I just posted a new (1 page) reading entitled "Mean and Variance of a Two-Asset Portfolio" which (not surprisingly) explains the origins of the formulas for mean and variance of a two-asset portfolio. I expect you’ll find such knowledge very helpful in understanding and completing the 4th and 5th sections of the Statistics Class Problem as well as parts D, E, and F of Problem 1 and part B of Problem 2 in Problem Set 2.
As of 2:15 p.m. central standard time today, the Predictit.org prediction market put the odds of President Trump being removed from office at 8%. Specifically, Predict.org currently offers for sale a “share” which pays $1 if the answer to the question, “Will the Senate convict Donald Trump in his first term?, turns out to be “yes”.
Allow me to provide further context for this “prediction”. PredictIt.org is a New Zealand-based prediction market that offers “shares” on political and financial events. The idea behind PredictIt.org shares (technically, these are binary options, but I digress) is quite simple – you can buy and sell “yes” and “no” shares which pay off $1 if the answer to the contract question ends up being “yes” or “no”. If you buy yes (no) but no (yes) is the answer, then your share expires worthless and you have lost the full value of your original “investment”. However, if you sell yes (no) and no (yes) is the answer, then you don’t owe your counterparty any money and you get to pocket the price received (net of transactions costs) as profit.
Since the payoffs on PredictIt.org shares feature binary payoffs (i.e., $1 if yes and $0 if no), these shares are canonical examples of Arrow-Debreu, or “pure” securities. Arrow-Debreu securities pay $1 if a particular state (in this case, either “yes” or “no”) occurs at a particular time in the future. Thus, the current price for a given PredictIt.org share is the “state price”, which corresponds to the value today of $1 received when a particular future state of the world is realized. Breaking the state price down further, its components include 1) the probability of a particular future state of the world, 2) the rate of interest (to compensate for the time value of money), and 3) a further discount (to compensate for risk averse behavior by the bettor) or premium (to compensate for risk loving behavior by the bettor).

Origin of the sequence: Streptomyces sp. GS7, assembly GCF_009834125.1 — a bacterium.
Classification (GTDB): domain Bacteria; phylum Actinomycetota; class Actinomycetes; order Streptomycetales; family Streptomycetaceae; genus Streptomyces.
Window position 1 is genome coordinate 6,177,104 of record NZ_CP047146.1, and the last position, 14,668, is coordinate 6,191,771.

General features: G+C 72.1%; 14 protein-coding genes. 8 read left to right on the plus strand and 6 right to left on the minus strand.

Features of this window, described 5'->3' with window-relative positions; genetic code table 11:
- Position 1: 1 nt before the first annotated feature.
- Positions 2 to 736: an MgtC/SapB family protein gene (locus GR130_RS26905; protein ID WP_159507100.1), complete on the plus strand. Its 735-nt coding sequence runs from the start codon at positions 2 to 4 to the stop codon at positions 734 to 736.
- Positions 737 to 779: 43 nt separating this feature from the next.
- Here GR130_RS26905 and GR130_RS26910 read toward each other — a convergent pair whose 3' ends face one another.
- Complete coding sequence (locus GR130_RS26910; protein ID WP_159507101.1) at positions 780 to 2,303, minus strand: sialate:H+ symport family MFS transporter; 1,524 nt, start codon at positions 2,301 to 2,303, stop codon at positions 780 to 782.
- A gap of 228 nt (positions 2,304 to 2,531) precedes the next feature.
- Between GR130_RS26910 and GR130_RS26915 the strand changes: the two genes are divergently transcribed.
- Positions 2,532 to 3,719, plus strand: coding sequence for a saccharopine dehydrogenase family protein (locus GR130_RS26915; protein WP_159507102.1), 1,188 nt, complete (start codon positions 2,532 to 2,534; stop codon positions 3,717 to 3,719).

Prediction market prices are frequently referred to in the news media as probabilities for future state-contingent events; if prediction market participants are risk neutral and interest rates are negligible, then this is technically appropriate and roughly correct. What’s fascinating about prediction markets is that they showcase, in very pure form, how market prices reflect the statistical odds of some future event happening. Similarly, prices of speculative assets generally (e.g., corporate securities such as stocks and bonds and derivative securities such as options and futures) also reflect probabilistic beliefs about future states of the world, albeit in more of an opaque fashion.
… are available at http://fin4366.garven.com/spring2020/ps1solutions.pdf.
Besides insurance, Tim Harford also features the index fund in his “Fifty Things That Made the Modern Economy” radio and podcast series. This 9 minute long podcast lays out the history of the development of the index fund in particular and the evolution of so-called of passive portfolio strategies in general. Much of the content of this podcast is sourced from Vanguard founder Jack Bogle’s September 2011 WSJ article entitled “How the Index Fund Was Born” (available at https://www.wsj.com/articles/SB10001424053111904583204576544681577401622). Here’s the description of this podcast: